Growing Rocks

I recently made a pilgrimage to one of the Greek monasteries in America. While there, I had the chance to talk with one of the hieromonks, Fr. Michael. After introducing myself, I asked for some advice regarding an important decision I had been trying to make for quite some time. Lamenting my inability to sort things out when and how I’d like, I asked quite frankly what he suggest I do. Among the many useful things he said, he told me a story.

In the Holy Land, there is a field filled with rocks, more than one would naturally expect in that region. The locals say that in during the time of Christ, there was a farmer living there with his family. One day, as Jesus was traveling through those parts, He met the farmer and asked him what he was doing. The farmer, perhaps not knowing Who it was that was asking him, said rather angrily, “What does it look like I’m doing? I’m just standing around growing rocks in this field.” Jesus answered him, “As you said, so shall it be.”

“Can you imagine,” Fr. Michael explained, “what would have happened if he had instead said that he was working his field to feed his family? Perhaps it would have been fertile to this day instead of filled with rocks.”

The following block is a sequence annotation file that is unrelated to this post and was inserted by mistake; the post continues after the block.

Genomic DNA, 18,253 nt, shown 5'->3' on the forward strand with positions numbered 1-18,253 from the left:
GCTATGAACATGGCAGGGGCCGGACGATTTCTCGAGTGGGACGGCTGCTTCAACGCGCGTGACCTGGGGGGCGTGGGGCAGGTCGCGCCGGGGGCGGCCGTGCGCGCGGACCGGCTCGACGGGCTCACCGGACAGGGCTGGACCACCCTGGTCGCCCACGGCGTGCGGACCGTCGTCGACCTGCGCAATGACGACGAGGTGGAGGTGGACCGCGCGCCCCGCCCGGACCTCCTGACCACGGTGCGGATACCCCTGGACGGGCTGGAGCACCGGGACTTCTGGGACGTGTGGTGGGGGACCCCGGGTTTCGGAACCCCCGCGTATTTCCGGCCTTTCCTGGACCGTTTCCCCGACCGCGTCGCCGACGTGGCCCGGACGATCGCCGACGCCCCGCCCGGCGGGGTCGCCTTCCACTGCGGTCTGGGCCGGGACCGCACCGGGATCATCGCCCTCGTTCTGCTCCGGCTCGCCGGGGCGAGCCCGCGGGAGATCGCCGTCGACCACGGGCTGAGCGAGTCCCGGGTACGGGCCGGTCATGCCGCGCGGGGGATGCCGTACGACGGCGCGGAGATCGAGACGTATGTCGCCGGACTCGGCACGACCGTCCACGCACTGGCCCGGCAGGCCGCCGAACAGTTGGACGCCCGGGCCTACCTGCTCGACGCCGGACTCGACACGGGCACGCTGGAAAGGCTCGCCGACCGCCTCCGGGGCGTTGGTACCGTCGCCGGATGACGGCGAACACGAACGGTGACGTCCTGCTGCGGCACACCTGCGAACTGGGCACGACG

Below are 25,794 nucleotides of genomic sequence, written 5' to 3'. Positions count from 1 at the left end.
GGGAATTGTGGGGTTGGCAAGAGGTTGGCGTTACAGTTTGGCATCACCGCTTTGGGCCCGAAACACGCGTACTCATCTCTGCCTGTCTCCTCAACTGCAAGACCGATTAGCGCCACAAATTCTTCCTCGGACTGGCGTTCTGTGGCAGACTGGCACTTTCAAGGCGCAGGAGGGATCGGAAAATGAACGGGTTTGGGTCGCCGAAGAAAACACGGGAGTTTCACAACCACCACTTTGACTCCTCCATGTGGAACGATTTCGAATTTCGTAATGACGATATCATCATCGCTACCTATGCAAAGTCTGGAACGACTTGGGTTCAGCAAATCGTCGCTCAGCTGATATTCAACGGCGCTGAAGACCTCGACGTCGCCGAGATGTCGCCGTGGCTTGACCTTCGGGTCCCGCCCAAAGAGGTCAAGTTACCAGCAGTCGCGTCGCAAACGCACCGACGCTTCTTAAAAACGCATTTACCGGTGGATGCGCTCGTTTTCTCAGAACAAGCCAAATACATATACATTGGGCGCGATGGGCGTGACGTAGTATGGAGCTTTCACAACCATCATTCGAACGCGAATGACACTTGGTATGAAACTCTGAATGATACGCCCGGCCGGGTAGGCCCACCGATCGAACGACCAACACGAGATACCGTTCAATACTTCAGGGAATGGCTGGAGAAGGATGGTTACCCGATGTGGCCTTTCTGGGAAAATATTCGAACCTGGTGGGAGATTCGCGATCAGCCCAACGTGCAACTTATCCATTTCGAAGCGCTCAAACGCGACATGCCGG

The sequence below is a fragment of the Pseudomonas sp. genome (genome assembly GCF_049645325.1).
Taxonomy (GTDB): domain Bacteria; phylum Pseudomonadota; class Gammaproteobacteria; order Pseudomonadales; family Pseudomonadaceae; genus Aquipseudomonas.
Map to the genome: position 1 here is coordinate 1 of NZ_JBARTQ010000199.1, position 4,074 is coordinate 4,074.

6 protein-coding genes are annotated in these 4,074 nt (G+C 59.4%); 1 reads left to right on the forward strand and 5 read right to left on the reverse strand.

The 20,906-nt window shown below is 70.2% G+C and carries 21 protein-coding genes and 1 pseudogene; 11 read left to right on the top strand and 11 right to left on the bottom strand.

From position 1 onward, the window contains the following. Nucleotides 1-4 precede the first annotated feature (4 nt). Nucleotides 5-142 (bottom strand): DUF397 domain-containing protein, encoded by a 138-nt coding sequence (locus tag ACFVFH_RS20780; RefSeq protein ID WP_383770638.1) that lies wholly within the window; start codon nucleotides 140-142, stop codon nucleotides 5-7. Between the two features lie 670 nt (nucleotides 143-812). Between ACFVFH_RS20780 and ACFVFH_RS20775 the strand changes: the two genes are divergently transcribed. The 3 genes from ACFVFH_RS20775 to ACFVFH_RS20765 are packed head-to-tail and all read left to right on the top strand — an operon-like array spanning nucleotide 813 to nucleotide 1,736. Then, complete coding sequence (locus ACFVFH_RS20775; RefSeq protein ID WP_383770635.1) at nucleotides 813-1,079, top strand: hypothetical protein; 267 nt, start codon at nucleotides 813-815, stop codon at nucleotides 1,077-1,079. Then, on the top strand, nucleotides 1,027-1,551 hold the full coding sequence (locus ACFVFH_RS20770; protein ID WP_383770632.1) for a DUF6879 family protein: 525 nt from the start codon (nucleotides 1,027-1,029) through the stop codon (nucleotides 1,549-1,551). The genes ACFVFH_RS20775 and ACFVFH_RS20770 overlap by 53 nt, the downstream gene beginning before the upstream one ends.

The moral of the story is that our attitude determines what we get out of life. When we feel frustrated or like the path forward is unclear, it’s tempting to feel like “things aren’t going well; I’m just growing rocks.” Unfortunately, thinking that way prevents us from getting the most we can out of each situation in which God places us. It is like we sing on Pascha, “This is the day which the Lord has made; let us rejoice and be glad therein” (Psalm 117.24).

At this same monastery, the beds in each room have an icon hanging above them. One night, I stayed in a room in which I had not been before. I was the last one in, so I was not able to choose my bed. After I put down my things, I looked up at the icon hanging over my bed. It was a saint I did not know. The icon said Ἡ Ἁγία Ὑπομονή. After I read it, I laughed: Ὑπομονή is the Greek word for patience. In commenting on this saint’s life, Fr. George Papavarnavas has the following to say: “Patience is absolutely essential, because without patience a person cannot accomplish any major project, especially the most important of all, their salvation.” Perhaps all I needed was a change of perspective.

We know that God directs each of us differently and moves us at different times. I suppose the moral of the story, then, is to be open to looking at life with new eyes. Instead of just seeing the rocks, we can look a little deeper and see the seeds of our life in Christ taking root.

Paul Myers